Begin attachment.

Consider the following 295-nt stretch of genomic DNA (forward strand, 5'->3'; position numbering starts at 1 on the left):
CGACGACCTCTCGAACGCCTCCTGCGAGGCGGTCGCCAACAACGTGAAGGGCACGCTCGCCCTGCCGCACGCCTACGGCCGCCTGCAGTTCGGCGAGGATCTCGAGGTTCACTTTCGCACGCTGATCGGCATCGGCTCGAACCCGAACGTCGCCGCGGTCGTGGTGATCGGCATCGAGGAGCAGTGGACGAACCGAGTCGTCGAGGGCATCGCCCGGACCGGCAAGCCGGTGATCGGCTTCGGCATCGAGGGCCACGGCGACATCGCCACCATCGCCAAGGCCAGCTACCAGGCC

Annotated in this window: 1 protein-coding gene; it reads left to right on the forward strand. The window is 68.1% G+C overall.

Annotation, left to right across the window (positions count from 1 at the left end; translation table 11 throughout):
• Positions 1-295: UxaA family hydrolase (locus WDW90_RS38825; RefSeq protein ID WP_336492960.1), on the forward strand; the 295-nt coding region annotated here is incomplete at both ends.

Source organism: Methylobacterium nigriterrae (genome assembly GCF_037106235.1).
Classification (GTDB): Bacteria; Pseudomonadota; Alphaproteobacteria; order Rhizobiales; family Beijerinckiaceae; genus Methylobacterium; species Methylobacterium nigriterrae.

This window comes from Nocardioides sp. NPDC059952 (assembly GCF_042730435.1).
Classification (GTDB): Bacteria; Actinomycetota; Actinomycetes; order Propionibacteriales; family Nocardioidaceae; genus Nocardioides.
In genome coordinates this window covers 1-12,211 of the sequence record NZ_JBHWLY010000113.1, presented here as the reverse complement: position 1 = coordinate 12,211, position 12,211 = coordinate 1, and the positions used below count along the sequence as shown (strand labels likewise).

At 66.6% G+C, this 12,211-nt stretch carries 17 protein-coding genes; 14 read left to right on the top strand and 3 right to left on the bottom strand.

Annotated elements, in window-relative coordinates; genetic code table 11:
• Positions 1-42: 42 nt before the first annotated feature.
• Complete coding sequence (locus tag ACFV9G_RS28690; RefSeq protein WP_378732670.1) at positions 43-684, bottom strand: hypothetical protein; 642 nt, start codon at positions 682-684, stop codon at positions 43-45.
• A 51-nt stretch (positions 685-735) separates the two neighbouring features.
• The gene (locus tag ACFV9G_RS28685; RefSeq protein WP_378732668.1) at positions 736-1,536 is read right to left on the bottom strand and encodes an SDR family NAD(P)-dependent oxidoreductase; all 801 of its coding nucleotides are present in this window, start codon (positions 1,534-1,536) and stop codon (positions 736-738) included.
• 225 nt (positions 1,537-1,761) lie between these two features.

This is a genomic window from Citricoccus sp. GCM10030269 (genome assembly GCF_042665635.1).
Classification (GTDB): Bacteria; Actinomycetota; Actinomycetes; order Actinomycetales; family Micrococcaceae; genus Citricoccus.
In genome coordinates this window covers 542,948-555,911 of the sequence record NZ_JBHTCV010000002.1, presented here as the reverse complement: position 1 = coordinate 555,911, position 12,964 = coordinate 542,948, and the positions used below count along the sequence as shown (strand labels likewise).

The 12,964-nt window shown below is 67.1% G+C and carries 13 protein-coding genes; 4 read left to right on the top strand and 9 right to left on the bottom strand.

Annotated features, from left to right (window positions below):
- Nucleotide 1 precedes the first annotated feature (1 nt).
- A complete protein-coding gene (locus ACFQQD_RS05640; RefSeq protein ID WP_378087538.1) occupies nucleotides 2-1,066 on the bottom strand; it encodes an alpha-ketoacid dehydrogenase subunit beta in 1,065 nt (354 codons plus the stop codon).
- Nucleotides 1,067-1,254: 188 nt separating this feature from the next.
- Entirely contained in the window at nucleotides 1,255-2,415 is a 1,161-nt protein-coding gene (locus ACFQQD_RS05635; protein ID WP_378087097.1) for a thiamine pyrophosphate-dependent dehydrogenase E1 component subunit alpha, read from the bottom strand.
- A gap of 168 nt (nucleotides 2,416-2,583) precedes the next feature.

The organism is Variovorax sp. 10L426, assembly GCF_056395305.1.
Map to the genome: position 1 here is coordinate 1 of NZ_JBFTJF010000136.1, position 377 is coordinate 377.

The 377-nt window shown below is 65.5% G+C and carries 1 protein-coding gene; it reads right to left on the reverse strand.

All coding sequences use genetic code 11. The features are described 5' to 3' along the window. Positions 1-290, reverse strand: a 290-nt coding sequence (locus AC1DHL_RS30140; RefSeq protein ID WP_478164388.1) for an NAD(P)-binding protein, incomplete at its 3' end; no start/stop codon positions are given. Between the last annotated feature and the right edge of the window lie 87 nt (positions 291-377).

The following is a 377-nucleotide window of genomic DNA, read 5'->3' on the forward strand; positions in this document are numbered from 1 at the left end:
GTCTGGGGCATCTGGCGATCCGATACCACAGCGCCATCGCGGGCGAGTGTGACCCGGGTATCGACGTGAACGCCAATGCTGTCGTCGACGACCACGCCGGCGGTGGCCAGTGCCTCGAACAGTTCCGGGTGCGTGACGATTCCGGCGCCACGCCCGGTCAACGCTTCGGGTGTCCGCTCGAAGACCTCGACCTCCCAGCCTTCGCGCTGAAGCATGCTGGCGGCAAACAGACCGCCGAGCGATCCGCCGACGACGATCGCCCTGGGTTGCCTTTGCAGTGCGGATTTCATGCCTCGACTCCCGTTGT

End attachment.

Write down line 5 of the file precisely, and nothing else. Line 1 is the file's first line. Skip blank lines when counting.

• Positions 1-295: UxaA family hydrolase (locus WDW90_RS38825; RefSeq protein ID WP_336492960.1), on the forward strand; the 295-nt coding region annotated here is incomplete at both ends.